Why we should stop saying Japanese Americans were ‘interned’ in World War II

February 19, 2020
Category: Ethics & Trust

This week, California is taking ownership for its role in an ugly chapter in U.S. history that happened nearly eight decades ago.

In 1941, Pearl Harbor was attacked. Weeks later, an executive order forced the detainment of U.S. citizens — primarily people of Japanese ancestry. In California, where two of 10 such camps were located, state legislators want to pass a resolution to officially apologize for their predecessors’ “failure to support and defend the civil rights and civil liberties of Japanese Americans.”

One of the most vocal and well-known survivors is actor George Takei. He often makes the point that the phrase “Japanese internment camps” misrepresents who was in charge of the facilities.

Takei says that some observers, thinking strictly about the rules of grammar, might mistakenly be under the impression that Japan was in charge of the camps. Instead, he wants people to recognize that Japanese Americans were relocated.

And this points to a larger issue: 120,000 people — including women and children such as Takei — were forcibly relocated regardless of age or wealth during World War II. Many were U.S. citizens whose ethnicity led their own government to falsely equate them with a national security threat.

Some of those very detainees had already enlisted in the U.S. military and fought as Americans in the war. One boy who was imprisoned at Heart Mountain in Wyoming grew up to serve as an Army intelligence officer for the United States during the Korean War. Norm Mineta broke racial barriers throughout his life, eventually becoming the first Asian American Cabinet secretary and then calling for the grounding of aircraft on 9/11.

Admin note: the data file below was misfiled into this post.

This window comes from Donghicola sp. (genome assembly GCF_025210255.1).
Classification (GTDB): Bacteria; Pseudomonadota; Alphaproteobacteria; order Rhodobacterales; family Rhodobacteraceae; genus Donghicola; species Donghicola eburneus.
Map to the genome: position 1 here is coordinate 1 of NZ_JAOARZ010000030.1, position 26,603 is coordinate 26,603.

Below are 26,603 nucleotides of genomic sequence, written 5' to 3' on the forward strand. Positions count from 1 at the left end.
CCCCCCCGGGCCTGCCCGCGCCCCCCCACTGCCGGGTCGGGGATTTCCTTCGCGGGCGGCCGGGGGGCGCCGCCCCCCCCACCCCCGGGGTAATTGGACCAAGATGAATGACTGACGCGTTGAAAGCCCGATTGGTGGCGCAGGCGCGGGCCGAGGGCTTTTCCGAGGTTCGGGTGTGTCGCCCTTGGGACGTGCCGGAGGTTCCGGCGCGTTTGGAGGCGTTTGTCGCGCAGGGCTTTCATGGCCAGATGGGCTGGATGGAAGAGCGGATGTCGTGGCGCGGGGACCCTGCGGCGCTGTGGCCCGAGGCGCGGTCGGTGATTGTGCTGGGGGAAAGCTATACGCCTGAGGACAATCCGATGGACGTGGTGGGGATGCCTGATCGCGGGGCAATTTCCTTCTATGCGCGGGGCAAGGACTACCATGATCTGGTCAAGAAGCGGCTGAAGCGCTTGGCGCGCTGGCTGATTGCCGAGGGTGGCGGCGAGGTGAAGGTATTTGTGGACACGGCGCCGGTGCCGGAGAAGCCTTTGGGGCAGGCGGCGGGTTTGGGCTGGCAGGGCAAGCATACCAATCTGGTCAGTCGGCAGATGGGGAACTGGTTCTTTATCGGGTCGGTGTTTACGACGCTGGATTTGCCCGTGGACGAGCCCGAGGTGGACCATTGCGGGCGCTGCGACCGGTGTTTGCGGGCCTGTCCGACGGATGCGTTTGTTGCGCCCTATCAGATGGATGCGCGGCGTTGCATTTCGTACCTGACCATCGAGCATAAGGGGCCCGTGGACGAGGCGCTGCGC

For far too long, the WWII detention has been euphemistically referred to as internment.

With the 78th anniversary of Executive Order 9066 upon us, we as journalists must push for clearer language. We must plainly explain what actually happened in U.S. history.

The U.S. government detained its own citizens. Japanese Americans were imprisoned, not interned. Advocacy groups including Densho say what happened during the war equaled U.S.-run concentration camps. It’s notable that Franklin D. Roosevelt, whose order altered the lives of thousands of families, referred to the sites as concentration camps. Many Americans associate concentration camps only with Nazis, but any facility housing large numbers of a persecuted group meets the definition.

As journalists, we know how powerful language can be. The use of “internment” minimizes what happened. The Associated Press Stylebook does not offer specific guidance. The Asian American Journalists Association’s “Guide to Covering Asian America” does not indicate a preference for a term other than “internment,” but the guide was last updated in 2012. (Disclosure: That update occurred when I was president of AAJA.)

Anyone who sets newsroom standards has the power to enact this change today. If you aren’t the person who sets those standards, you can still be a force for change by raising awareness of the issue. Use this column to provide the justification if someone pushes back to say that “internment” is the more recognized term.

Provide the context around why the camps were detention centers for Japanese Americans, and you’ll not only educate your audience, you’ll be putting the proper weight on a historic injustice.

Doris Truong is Poynter’s director of training and diversity. She can be reached at dtruong@poynter.org.